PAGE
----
Dean moved on to play semipro football for the Oklahoma City Strike Force, the first of many stops in a vagabond career. He played for teams in Madison, Wis.; Peoria, Ill.; and Tulsa, Okla. He played in the Arena Football League for teams in New England and Florida, and he played for the Saskatchewan Roughriders in the Canadian Football League.
Dean signed with the A.F.L.’s Oklahoma Wranglers in March 2000 and was cut a month later. He then suited up for the Green Bay Bombers of the Indoor Football League for 10 games.
Although Dean was 26 years old and out of shape by that point, his game-breaking speed remained. He returned three kickoffs for touchdowns, said the Bombers’ coach, Bud Keyes, who added that Dean often abandoned his pass routes to try to make the big play.
“He loved to go deep,” Keyes said in a telephone interview.
Perhaps it was Dean’s ability to return kicks that caught the attention of the Green Bay Packers, who signed him in July 2000. But a week later, he was cut. His last attempt to continue his athletic career came in February 2004, when he signed with the Oklahoma City Yard Dawgz, another indoor football team, but he was released before the season.
Dean’s friend Kevin Newton said Dean called him during his tryout with Green Bay and told him it was “boring out here.”
Shortly after Dean was cut by the Packers, Keyes said he received a telephone call from U.P.S. Dean had listed Keyes as a reference for a job in Oklahoma City. Keyes said that was the last time he heard about Dean until his death.
“It doesn’t surprise me,” Keyes said. “It really doesn’t.”
Some mourners at Dean’s visitation service Saturday wore shirts that read “R.I.P Drell” and “It’z Nothin Blood.” One shirt hailed Dean as an O.G., for original gangster.
“The same way Mandrell felt about being a football player is the same way that he felt about being a Blood,” said Nicole Babineaux, 29, a member of the Northside Island 456 Piru Bloods. “Regardless of how society may look at it, it’s a part of society. We’re here.”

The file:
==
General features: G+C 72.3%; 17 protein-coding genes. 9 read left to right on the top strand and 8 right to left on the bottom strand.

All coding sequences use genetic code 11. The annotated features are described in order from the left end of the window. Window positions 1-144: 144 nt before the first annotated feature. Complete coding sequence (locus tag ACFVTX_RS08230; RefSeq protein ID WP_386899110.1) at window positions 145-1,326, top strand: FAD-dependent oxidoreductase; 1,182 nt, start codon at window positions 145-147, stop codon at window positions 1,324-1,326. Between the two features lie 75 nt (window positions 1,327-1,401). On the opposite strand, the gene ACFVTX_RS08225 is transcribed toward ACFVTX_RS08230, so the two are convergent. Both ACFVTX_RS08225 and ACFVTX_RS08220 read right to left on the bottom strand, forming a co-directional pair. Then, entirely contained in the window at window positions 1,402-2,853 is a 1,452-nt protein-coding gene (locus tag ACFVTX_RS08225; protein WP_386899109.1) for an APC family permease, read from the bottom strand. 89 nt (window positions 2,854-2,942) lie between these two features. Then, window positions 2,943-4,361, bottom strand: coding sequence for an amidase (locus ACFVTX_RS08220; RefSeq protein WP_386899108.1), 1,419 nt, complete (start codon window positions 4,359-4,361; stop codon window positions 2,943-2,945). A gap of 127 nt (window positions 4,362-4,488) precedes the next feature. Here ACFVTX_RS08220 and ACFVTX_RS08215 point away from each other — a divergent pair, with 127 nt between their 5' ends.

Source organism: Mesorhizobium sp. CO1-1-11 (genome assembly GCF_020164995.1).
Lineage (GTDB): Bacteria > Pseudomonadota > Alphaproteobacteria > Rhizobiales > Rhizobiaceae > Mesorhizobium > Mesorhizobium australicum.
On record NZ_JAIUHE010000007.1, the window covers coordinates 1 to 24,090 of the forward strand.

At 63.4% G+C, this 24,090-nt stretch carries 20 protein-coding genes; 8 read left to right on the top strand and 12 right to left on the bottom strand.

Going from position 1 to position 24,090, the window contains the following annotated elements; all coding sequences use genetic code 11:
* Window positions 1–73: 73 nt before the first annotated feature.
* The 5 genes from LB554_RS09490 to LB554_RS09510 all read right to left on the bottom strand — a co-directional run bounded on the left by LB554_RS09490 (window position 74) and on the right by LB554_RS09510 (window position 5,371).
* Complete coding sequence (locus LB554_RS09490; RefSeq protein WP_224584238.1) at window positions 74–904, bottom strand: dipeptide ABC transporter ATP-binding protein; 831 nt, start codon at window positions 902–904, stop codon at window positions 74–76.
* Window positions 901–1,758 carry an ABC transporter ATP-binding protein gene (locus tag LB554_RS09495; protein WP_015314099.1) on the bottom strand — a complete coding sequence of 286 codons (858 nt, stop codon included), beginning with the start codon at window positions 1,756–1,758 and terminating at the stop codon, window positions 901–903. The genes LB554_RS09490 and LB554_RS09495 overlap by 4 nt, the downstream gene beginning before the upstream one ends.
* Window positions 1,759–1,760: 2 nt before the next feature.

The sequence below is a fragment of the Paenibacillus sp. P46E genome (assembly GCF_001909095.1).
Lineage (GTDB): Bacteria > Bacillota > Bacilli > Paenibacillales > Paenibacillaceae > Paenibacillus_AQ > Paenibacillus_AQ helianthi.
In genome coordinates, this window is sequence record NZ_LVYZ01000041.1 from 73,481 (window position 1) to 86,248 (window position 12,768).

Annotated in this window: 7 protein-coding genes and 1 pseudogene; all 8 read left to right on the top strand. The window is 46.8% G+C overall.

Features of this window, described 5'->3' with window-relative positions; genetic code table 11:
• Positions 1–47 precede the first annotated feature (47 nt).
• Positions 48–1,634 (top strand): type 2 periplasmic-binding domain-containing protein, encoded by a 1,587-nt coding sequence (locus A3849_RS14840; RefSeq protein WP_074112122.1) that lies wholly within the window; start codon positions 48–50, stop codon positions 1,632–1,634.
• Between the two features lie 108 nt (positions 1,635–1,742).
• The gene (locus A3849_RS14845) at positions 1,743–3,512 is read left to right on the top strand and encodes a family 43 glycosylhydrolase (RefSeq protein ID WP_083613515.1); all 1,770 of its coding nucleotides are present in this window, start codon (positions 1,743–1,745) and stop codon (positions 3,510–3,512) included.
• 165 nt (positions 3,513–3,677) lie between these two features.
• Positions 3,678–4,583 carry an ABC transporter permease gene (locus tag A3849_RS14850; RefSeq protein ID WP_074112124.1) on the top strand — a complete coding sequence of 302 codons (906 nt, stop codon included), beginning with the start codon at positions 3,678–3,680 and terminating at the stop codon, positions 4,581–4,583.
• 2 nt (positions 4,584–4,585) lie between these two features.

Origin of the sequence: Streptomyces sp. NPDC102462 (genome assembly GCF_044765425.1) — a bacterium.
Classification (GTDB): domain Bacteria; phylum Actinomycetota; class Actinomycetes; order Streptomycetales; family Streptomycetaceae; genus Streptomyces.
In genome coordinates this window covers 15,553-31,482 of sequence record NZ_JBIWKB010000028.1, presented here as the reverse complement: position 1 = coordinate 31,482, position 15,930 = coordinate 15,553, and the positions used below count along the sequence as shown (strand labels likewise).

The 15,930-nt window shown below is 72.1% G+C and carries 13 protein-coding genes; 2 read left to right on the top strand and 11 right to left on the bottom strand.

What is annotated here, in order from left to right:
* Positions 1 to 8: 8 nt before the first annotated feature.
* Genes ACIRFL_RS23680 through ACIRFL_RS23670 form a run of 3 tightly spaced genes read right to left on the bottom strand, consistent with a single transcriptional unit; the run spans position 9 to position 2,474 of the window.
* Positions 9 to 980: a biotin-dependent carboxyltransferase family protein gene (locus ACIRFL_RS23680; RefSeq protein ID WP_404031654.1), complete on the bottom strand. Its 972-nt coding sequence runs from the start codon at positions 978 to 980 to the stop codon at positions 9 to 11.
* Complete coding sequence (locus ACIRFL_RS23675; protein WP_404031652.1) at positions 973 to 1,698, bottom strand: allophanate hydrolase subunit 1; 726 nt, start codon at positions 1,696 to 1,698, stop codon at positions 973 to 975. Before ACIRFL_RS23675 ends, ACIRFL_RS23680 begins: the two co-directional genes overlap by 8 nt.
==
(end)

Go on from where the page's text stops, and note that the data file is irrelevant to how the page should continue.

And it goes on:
Newton said Dean was a rising leader in the Northside Island 456 Piru Bloods.
“He would have become the head guy; he would have been the general,” said Newton, 32, who said he was an inactive member of a gang based in Midwest City, Okla., that is affiliated with the Bloods.
While a man sang a gospel hymn at the service, an off-duty law enforcement official with a holstered handgun stood outside the church with a police officer who would lead the processional to the cemetery.
Beyond a chain-link fence some 30 yards away, five Oklahoma City police cars idled, and later those who attended the funeral huddled outside as Dean’s coffin was loaded into a white hearse.
At Trice Hill Cemetery, when Dean’s coffin was placed in the grave, several members of the Northside Island 456 Piru Bloods shouted “Soo Woo,” an identifying cry for Bloods, and chanted “Northside.” With his video camera rolling, Newton led the vocal tribute to Dean, yelling, “God made dirt, it don’t hurt,” and “Mandrell is free, don’t cry. We’re blessed.”
Nearby was a man dressed in a khaki shirt and pants who had a blue teardrop tattoo under one eye. He choked back tears and shouted: “Let him rest. Let him rest.”
After the burial, several hundred people assembled at North Highlands Park in northern Oklahoma City for a party in Dean’s memory, Newton said. The barbecue, the pickup basketball games and the singing and dancing were interrupted by the Oklahoma City police, who arrested eight people after receiving a complaint about marijuana smoking and drinking at the park.
According to a police report, they were booked on complaints that included resisting arrest, inciting a riot and unlawful carrying of a weapon.
The arrests ended a day meant to celebrate Dean’s life.
“At least he’s not struggling like us anymore,” said Newton, who attended the party. “He’s gone home. He ain’t suffering no more.”


Post a Comment

<< Home